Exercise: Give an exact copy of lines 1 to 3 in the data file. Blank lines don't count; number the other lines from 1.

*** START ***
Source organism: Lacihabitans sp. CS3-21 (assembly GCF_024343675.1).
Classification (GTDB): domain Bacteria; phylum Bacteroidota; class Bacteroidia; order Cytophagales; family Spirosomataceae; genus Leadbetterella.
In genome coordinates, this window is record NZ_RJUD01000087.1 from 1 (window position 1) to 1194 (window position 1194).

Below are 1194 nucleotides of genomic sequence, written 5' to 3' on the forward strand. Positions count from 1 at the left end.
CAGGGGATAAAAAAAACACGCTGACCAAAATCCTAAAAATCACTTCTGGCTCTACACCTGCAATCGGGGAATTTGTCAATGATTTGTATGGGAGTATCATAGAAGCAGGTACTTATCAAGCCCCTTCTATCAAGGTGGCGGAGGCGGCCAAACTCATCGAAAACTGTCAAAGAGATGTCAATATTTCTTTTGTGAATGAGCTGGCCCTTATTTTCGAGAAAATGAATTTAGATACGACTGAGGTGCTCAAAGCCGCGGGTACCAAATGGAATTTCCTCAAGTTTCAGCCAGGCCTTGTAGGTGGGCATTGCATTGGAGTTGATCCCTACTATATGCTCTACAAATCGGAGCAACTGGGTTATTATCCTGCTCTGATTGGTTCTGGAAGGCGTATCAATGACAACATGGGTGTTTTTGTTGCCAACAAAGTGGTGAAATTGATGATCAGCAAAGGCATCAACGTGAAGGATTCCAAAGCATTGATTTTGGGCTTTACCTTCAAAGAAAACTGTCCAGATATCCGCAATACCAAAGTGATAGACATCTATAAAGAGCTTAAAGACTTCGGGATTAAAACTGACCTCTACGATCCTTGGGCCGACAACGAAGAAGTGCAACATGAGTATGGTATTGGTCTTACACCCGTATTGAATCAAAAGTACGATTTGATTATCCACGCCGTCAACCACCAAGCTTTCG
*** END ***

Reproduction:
Source organism: Lacihabitans sp. CS3-21 (assembly GCF_024343675.1).
Classification (GTDB): domain Bacteria; phylum Bacteroidota; class Bacteroidia; order Cytophagales; family Spirosomataceae; genus Leadbetterella.
In genome coordinates, this window is record NZ_RJUD01000087.1 from 1 (window position 1) to 1194 (window position 1194).